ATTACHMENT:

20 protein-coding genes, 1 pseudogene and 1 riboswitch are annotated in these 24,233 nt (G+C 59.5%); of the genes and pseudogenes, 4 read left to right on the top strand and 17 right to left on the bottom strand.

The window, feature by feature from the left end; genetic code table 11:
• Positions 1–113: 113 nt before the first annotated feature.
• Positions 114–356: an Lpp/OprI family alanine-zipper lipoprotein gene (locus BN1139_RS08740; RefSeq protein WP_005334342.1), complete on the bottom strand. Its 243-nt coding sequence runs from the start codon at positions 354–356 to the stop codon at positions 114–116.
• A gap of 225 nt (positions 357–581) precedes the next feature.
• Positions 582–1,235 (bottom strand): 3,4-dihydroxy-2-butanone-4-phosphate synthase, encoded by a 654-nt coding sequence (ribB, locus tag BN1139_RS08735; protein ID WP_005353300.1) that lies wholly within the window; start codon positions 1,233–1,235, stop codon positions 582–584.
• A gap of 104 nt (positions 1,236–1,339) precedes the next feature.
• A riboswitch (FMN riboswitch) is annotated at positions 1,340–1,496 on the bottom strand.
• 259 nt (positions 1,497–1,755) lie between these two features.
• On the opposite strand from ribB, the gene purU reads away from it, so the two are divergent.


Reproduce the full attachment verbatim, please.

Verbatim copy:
20 protein-coding genes, 1 pseudogene and 1 riboswitch are annotated in these 24,233 nt (G+C 59.5%); of the genes and pseudogenes, 4 read left to right on the top strand and 17 right to left on the bottom strand.

The window, feature by feature from the left end; genetic code table 11:
• Positions 1–113: 113 nt before the first annotated feature.
• Positions 114–356: an Lpp/OprI family alanine-zipper lipoprotein gene (locus BN1139_RS08740; RefSeq protein WP_005334342.1), complete on the bottom strand. Its 243-nt coding sequence runs from the start codon at positions 354–356 to the stop codon at positions 114–116.
• A gap of 225 nt (positions 357–581) precedes the next feature.
• Positions 582–1,235 (bottom strand): 3,4-dihydroxy-2-butanone-4-phosphate synthase, encoded by a 654-nt coding sequence (ribB, locus tag BN1139_RS08735; protein ID WP_005353300.1) that lies wholly within the window; start codon positions 1,233–1,235, stop codon positions 582–584.
• A gap of 104 nt (positions 1,236–1,339) precedes the next feature.
• A riboswitch (FMN riboswitch) is annotated at positions 1,340–1,496 on the bottom strand.
• 259 nt (positions 1,497–1,755) lie between these two features.
• On the opposite strand from ribB, the gene purU reads away from it, so the two are divergent.